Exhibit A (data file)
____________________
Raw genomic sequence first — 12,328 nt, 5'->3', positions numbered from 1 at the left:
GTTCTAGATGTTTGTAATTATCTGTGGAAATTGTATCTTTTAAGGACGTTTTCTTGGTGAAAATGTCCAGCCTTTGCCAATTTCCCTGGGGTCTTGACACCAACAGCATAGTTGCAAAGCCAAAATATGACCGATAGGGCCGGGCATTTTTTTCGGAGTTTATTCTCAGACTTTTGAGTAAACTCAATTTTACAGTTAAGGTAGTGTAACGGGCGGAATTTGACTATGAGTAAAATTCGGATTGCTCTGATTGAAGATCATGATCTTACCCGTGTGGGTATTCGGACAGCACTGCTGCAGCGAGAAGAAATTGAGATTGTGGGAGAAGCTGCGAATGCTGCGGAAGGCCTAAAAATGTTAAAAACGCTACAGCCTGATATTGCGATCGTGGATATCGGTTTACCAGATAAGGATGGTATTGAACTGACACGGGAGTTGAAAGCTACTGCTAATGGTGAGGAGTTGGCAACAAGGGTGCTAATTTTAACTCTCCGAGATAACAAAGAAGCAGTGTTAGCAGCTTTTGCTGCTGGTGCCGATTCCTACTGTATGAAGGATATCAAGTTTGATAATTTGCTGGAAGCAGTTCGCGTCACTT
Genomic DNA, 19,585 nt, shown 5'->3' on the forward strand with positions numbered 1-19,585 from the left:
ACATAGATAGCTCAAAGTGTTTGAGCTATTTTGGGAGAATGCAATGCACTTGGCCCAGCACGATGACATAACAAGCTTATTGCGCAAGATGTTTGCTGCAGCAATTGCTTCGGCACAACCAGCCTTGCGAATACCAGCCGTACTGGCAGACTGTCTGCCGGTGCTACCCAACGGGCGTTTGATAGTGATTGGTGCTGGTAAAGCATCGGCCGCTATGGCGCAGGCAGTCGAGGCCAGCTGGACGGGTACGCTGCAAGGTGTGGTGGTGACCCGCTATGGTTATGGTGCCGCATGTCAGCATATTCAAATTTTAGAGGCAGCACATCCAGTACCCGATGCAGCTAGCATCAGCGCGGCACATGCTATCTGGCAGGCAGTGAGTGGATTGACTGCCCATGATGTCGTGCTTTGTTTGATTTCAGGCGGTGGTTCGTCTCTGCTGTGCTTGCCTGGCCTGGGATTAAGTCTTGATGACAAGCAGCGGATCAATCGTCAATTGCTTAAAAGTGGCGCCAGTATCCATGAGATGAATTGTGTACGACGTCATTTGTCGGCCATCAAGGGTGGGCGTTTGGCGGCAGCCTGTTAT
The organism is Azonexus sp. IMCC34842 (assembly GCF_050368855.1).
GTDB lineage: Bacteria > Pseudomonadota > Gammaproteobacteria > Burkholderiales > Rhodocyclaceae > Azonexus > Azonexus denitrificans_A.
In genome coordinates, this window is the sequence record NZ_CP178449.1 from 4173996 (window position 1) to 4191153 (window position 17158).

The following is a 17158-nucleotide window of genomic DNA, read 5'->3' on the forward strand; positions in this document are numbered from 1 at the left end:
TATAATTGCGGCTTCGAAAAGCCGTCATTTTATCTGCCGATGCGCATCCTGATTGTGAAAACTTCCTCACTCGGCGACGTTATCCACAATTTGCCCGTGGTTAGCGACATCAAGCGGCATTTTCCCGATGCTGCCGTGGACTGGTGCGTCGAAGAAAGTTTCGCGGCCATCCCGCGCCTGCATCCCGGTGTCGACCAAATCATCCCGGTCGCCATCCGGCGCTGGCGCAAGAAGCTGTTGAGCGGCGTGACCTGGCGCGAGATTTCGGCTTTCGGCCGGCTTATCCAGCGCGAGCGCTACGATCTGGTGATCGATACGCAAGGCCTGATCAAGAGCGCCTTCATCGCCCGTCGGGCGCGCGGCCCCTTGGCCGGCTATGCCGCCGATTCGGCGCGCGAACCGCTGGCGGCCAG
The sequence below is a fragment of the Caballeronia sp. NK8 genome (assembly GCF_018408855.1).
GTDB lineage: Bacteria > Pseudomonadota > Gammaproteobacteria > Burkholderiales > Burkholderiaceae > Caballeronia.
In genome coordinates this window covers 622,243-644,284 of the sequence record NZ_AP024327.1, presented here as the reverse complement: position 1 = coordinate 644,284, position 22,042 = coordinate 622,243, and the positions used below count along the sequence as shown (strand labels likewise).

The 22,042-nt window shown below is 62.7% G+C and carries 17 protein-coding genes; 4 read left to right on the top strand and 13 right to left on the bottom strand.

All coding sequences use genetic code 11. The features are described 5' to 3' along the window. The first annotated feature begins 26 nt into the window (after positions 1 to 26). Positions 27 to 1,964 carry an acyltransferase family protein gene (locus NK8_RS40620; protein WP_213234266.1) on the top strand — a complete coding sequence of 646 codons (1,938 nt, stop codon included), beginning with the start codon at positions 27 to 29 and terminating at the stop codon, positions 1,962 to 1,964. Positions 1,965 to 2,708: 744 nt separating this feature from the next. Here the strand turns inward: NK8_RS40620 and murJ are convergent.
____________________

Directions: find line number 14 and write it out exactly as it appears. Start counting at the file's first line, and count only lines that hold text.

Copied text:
All coding sequences use genetic code 11. The features are described 5' to 3' along the window. The first annotated feature begins 26 nt into the window (after positions 1 to 26). Positions 27 to 1,964 carry an acyltransferase family protein gene (locus NK8_RS40620; protein WP_213234266.1) on the top strand — a complete coding sequence of 646 codons (1,938 nt, stop codon included), beginning with the start codon at positions 27 to 29 and terminating at the stop codon, positions 1,962 to 1,964. Positions 1,965 to 2,708: 744 nt separating this feature from the next. Here the strand turns inward: NK8_RS40620 and murJ are convergent.